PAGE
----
Inside the Cage
by Joseph Grant
part 1 of 2
The nightmares would come to Andrea every few weeks with no way of her controlling them. Going to sleep soon became an increasing gamble into nocturnal insanity. She tried to stay awake by every means possible, but to no avail. She had read cases of patients who suffered extreme insomnia and extended sleep deprivation and how a few of them ended up going mad. Only in this case, the madness waited for Andrea in her dreams.
Andrea’s conscious world consisted of working at the local animal shelter caring for sick animals. That was where her passion and future lay; she had decided that a long time ago.
Having just moved out of her grandmother’s apartment and getting her first taste of independence, Andrea was naturally apprehensive about being on her own. The fact that she rarely went out socially didn’t faze her.
This was not to suggest that Andrea was a sociophobe for she was not. She just did not care to be around people. While she did not fear or hate them, rather, she coldly accepted them. As a result of seeing abused animals come through the door on daily basis, she thought humans proved themselves to be the true sub-species; and besides, humans were not capable of loyalty and unconditional love as animals were. Humans were the wild animals who needed to be locked away in cages.
The dreams came with great regularity, in sadistic waves that made Andrea’s already fragile mind even more agitated and stressed. It was only the vocation of caring for her small, furry patients that gave her respite to this cold, caged existence.
Judy Saunders noticed Andrea’s state and approached her one evening while they were cleaning the animals’ cages in the back room. It was Friday, nearly closing time, and just about time to start the already overdue weekend.
“Hey, Andrea.” Judy called out with a friendly voice.
“Hey,” Andrea answered nonchalantly.
“What’s up?” Judy asked.
Andrea ignored the question
“I said what’s up?” Judy now demanded.
Andrea answered with a shrug and a mumbled answer.
“You down about something?”
Again, Andrea disregarded her.
“You know, Andrea, I’m not gonna talk to you if you’re not going to talk to me.”
“I’m busy.” Andrea finally answered as she scrubbed the inside of one considerably filthy cage.
“Too busy to talk?” Judy asked in a pissed tone. “Dude, I’m just trying to be friendly, that’s all.”
Andrea turned to her and looked her in the eye, “I’m sorry. I know you are. I’ve been in a funky mood lately. I think I might be coming down with something,” she said and felt around her neck for swollen glands.
“No problem,” Judy waved her off. “You know a bunch of us are going out clubbing tonight, it’ll be fun, it’s almost time to get outta here.”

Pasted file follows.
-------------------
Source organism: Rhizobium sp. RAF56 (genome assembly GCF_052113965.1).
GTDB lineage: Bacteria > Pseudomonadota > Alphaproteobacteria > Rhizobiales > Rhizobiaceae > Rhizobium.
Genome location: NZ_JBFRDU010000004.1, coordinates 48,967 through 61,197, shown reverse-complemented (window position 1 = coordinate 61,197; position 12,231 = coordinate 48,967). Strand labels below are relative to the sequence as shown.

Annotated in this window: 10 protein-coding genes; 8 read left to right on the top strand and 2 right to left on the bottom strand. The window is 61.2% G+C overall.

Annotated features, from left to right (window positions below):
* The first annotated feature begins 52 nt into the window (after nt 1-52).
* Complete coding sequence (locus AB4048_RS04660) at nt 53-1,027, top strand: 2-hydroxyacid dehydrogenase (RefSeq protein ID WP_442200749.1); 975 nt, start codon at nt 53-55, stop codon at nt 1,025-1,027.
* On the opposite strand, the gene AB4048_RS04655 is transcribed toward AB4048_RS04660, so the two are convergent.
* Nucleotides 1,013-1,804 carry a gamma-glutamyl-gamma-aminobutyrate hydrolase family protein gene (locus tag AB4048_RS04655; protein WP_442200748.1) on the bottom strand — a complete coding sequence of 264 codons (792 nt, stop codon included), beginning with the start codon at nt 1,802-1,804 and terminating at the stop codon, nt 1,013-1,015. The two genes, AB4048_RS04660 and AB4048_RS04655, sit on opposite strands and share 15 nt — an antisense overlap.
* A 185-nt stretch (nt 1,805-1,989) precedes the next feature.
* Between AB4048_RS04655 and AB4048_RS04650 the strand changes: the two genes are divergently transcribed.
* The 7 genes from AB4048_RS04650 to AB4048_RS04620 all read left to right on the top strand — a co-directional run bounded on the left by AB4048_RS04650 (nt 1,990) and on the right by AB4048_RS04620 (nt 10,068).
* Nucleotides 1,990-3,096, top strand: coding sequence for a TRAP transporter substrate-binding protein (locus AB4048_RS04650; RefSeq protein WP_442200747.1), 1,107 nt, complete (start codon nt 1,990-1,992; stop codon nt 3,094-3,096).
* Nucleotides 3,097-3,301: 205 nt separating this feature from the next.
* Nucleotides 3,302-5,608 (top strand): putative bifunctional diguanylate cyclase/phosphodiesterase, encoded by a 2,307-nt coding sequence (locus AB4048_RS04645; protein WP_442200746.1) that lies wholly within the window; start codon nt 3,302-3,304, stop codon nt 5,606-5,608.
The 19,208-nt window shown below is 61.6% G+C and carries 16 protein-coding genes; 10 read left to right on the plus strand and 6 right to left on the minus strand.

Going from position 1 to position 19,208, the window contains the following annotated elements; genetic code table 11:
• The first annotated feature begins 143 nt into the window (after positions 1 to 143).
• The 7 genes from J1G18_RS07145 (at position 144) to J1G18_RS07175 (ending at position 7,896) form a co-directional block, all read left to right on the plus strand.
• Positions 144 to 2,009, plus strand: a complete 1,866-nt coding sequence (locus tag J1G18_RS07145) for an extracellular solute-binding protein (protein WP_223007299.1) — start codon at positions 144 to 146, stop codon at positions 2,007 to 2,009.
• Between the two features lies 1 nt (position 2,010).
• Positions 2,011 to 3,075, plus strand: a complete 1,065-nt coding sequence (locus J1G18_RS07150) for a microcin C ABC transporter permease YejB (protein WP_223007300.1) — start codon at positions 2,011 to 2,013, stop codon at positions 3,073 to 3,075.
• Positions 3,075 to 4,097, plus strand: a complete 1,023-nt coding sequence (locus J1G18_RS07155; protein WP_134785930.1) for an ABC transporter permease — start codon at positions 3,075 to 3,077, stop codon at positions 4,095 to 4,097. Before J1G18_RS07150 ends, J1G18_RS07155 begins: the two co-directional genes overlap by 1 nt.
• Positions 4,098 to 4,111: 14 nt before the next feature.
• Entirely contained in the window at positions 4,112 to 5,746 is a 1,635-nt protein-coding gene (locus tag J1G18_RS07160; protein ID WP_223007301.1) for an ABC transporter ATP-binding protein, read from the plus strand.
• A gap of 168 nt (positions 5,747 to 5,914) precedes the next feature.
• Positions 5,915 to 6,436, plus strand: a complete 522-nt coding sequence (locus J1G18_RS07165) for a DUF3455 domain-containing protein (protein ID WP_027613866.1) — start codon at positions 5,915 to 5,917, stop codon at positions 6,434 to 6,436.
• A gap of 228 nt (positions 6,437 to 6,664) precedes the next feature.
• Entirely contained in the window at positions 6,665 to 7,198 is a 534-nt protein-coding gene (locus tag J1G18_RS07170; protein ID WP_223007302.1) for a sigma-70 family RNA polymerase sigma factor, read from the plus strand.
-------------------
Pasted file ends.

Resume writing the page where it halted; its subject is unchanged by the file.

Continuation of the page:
Andrea looked up from the cage she was cleaning. “Nah, I gotta clean these cages and...” she stammered.
“Forget the cages!” her co-worker snapped. “Let’s go out and get wasted and meet some guys!”
Andrea did not budge. “Nah, I think I’ll take a rain check, thanks.”
“Come on, Andrea, guys!” Judy pulled off her lab coat. “These cages can wait till Monday!” she begged. “Not to mention the constant barking and yelping from these poor, demented animals. Doesn’t it ever get to you?”
“No,” she lied.
“How can you stand it?” Judy threw her hands up in the air. “So, come on, last chance: are you coming or not?”
“I can’t,” she begged off, “maybe some other time, okay?”
Judy looked at her with sympathy. She knew Andrea was not exactly social and most likely never had a date in her sad, young life. Most likely she was a virgin, she deduced. Her heart went out to her; life had a way of beating up on these sorts.
“Well, I’m gonna head out early then, Andrea, punch out for me when you leave, huh?” she asked.
“Sure,” Andrea nodded, “I hope you meet somebody, somebody nice,” she called out good-naturedly.
Judy shook her head as she threw her lab coat off and headed towards the back exit. “I’m not looking for somebody nice.” she replied and shut the door behind her, leaving Andrea the last person in the shelter.
Andrea looked woefully into the cages full of scared and anxious animals. Some days she would peer into the cages and feel like crying, echoing the cries of the caged creatures. Empathy washed within her heart.
She had always thought of herself as a small kitten, lovable and precious to everyone. ‘Kitten’ was her father’s pet name for her and she smiled at the remembrance. Her thoughts went to her father. She missed him. A sad smile roamed across her face. Everyone loved him. It seemed that everyone she had ever loved had deserted her, all except for her animals, she mused.
Though morose, she knew she had to be strong in front of the animals. They sensed negative energy as well as fear, grief, and other human emotions. In front of the animals, she bravely held her emotions in, as if in wearing an armor to protect and nurture them.